What many also ignore when "spitting out the bones" is the next verse to the passage, v. 22, “Abstain from all appearance of evil." If someone is of the Lord Jesus Christ they are not going to be presenting truth and error as a regular part of their doctrine. This is not talking about spiritual immaturity or lack of knowledge or even an error in understanding. This is taking, for example, the basics of the faith and perverting them ever so slightly so that Gnostic doctrines are viewed as palatable. Those in leadership have no excuse for not teaching sound doctrine. It is a requirement as seen in such passages as 1 Corinthians 4:1 "Let a man so account of us, as of the ministers of Christ, and stewards of the mysteries of God. 2 Moreover it is required in stewards, that a man be found faithful."

That means being faithful to God and faithful to sound doctrine, which resides in Biblical truth.

Those that prefer to eat the meat and spit out the bones and that do not want the baby thrown out with the bathwater, label themselves as sound Christians. Yet, if one were to ask, if, while they are adhering to the meat and bones theology, do they also adhere to the Biblical responsibility of rebuking and correcting those who they willingly admit are teaching the truth and error which they partake of? Does it not appear as being double minded to say one stands by the Word of God and yet goes by secular sayings? God addressed that as well in James 1:8 "A double minded man is unstable in all his ways."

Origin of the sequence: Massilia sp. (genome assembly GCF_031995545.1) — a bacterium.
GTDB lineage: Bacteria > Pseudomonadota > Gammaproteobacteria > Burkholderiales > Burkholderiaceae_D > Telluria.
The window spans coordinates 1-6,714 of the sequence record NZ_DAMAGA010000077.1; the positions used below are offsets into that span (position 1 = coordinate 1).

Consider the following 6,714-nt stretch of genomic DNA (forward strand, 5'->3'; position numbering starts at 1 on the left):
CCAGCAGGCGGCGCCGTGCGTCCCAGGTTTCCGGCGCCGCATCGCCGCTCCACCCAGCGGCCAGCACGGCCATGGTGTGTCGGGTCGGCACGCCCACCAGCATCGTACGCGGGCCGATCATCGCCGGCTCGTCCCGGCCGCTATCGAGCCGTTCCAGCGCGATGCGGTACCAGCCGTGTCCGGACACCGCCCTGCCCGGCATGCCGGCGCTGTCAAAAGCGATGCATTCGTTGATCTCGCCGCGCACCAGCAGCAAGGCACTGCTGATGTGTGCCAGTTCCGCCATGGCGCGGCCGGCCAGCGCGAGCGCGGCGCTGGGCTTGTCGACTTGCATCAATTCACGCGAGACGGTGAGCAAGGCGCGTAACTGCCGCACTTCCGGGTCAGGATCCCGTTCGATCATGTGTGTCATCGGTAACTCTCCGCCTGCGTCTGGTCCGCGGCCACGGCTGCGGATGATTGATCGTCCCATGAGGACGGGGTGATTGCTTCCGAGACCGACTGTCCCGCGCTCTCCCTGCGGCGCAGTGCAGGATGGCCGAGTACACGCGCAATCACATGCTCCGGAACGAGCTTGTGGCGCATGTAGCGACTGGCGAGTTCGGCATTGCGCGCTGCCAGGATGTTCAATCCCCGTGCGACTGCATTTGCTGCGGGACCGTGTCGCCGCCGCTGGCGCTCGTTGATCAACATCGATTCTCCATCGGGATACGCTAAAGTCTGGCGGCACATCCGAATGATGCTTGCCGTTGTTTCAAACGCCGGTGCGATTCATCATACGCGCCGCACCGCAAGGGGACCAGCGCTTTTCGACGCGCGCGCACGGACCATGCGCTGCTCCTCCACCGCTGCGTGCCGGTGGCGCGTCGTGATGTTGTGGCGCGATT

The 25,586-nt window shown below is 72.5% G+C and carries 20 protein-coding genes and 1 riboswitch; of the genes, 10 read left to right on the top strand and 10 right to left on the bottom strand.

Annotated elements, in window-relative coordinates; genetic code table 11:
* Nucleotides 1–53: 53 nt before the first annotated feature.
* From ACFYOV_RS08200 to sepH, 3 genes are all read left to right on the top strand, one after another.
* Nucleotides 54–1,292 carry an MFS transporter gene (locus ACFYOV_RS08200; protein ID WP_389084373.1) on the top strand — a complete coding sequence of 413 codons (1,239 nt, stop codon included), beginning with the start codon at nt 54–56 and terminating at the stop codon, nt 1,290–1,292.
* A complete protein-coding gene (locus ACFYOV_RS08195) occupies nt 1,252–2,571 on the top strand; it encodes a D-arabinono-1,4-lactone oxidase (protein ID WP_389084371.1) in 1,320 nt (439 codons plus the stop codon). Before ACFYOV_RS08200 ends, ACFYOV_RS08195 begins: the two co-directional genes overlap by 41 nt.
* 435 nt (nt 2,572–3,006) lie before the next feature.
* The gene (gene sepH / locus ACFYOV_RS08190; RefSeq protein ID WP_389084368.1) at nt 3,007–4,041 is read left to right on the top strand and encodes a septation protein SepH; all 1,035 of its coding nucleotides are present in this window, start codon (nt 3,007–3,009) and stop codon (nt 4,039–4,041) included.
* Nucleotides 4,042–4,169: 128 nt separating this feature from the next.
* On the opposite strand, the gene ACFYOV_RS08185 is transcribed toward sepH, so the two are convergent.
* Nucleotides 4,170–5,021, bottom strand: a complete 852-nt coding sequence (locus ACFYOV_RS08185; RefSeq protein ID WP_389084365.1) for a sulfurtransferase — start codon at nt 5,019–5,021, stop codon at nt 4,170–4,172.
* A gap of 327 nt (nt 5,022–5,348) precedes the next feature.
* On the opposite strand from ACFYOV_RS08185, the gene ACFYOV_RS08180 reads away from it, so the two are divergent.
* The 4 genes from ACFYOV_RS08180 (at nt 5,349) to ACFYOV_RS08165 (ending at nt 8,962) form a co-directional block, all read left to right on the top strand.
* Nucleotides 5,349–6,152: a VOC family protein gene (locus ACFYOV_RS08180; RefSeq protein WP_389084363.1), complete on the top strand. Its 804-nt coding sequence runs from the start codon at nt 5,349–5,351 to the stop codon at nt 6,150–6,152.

In 2 Timothy 1:13 Paul wrote," Hold fast the form of sound words.” Do we see an example of having to learn sound doctrine by ingesting truth and error? Paul said to hold fast to sound words, which he was inspired to give. Paul, nor the other Apostles, ever wrote a letter where one had to find the meat while spitting out the bones.

Paul speaks of learning sound doctrine as milk and strong meat in Hebrews 5:12-14. We see in that Scriptural passage that milk is for new believers as it contains the very basic principles of the faith that all must learn. Strong meat is for the more mature and leads one into the proper use and understanding of the Word of God, evident by their being able to discern good and evil and live a life in keeping with Biblical obedience. Not surprisingly, Paul does not speak of having to spit out the bones while ingesting the strong meat. If we are actually getting strong meat, which is sound doctrine, we will not need to discard most of the teaching used to obtain it.